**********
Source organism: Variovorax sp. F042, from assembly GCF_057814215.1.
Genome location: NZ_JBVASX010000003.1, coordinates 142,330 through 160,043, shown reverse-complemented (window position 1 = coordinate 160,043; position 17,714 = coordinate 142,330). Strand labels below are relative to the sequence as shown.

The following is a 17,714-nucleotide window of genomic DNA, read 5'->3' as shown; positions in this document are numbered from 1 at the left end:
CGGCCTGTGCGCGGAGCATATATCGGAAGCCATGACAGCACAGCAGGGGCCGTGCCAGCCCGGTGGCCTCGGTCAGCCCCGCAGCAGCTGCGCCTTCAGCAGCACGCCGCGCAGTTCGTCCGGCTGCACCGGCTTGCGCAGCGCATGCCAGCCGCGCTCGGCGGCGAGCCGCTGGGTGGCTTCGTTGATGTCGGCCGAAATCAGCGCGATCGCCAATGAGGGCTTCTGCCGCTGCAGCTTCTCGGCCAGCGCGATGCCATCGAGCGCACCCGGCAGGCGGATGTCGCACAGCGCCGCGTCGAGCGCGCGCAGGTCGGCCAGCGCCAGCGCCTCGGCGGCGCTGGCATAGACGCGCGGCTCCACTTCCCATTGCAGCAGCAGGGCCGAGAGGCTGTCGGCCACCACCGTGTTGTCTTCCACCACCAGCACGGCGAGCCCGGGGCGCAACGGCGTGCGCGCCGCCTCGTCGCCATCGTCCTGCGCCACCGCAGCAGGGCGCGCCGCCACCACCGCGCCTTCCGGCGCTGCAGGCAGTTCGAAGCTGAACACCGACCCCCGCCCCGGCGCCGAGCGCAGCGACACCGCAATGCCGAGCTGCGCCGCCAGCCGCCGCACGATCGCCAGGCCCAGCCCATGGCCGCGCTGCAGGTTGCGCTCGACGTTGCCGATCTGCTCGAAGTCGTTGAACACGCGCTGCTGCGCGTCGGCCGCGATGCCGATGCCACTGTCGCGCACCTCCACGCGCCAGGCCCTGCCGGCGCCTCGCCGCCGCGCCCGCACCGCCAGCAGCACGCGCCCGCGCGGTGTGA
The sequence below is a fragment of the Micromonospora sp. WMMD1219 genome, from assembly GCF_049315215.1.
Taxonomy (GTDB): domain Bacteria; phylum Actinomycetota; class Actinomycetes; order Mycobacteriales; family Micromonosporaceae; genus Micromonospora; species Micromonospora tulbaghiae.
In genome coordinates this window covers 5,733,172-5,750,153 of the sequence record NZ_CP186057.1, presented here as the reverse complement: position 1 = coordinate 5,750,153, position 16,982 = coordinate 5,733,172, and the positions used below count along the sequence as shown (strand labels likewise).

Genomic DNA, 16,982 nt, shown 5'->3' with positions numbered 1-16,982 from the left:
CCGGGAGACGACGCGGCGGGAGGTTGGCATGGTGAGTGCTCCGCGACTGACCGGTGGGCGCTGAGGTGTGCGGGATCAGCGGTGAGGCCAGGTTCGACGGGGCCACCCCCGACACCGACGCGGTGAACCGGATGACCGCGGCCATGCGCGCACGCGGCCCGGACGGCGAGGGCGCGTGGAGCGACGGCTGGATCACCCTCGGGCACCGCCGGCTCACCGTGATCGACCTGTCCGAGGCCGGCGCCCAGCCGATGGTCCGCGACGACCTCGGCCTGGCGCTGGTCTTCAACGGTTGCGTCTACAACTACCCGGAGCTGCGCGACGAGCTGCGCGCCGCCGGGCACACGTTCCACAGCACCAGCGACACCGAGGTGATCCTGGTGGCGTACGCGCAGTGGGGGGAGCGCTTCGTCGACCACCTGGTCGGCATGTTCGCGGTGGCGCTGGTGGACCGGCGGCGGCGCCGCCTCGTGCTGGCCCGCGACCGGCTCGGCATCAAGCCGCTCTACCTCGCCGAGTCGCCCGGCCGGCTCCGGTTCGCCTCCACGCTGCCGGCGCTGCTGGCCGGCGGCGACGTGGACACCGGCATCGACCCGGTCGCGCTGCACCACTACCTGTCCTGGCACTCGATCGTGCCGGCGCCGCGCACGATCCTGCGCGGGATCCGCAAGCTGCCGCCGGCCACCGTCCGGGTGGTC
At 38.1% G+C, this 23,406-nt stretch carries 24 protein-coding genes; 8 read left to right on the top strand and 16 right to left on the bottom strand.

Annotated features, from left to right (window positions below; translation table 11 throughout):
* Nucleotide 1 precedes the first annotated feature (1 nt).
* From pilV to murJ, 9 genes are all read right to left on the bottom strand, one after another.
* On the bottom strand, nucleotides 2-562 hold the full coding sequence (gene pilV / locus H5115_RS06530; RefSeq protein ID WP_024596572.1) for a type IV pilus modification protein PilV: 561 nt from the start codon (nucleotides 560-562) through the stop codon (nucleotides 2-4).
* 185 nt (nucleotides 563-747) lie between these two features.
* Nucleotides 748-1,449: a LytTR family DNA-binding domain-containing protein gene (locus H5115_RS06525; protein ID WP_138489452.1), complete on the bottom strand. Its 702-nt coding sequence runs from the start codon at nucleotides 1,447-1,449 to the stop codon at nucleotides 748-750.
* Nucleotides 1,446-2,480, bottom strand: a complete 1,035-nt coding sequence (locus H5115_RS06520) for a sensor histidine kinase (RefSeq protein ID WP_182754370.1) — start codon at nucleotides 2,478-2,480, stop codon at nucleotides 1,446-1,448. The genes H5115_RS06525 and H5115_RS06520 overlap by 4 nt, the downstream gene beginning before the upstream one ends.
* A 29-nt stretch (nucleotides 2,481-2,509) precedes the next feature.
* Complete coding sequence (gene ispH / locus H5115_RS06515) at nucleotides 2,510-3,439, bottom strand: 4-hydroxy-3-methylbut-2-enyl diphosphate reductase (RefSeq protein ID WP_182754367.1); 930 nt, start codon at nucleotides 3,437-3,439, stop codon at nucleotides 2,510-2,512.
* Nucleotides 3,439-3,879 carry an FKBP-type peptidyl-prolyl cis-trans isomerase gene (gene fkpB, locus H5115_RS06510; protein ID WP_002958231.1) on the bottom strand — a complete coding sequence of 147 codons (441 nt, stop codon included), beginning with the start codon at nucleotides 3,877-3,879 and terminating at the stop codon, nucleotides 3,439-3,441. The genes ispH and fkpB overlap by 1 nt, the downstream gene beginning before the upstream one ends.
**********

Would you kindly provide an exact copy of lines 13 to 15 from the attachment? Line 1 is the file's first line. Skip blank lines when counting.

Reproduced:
* From pilV to murJ, 9 genes are all read right to left on the bottom strand, one after another.
* On the bottom strand, nucleotides 2-562 hold the full coding sequence (gene pilV / locus H5115_RS06530; RefSeq protein ID WP_024596572.1) for a type IV pilus modification protein PilV: 561 nt from the start codon (nucleotides 560-562) through the stop codon (nucleotides 2-4).
* 185 nt (nucleotides 563-747) lie between these two features.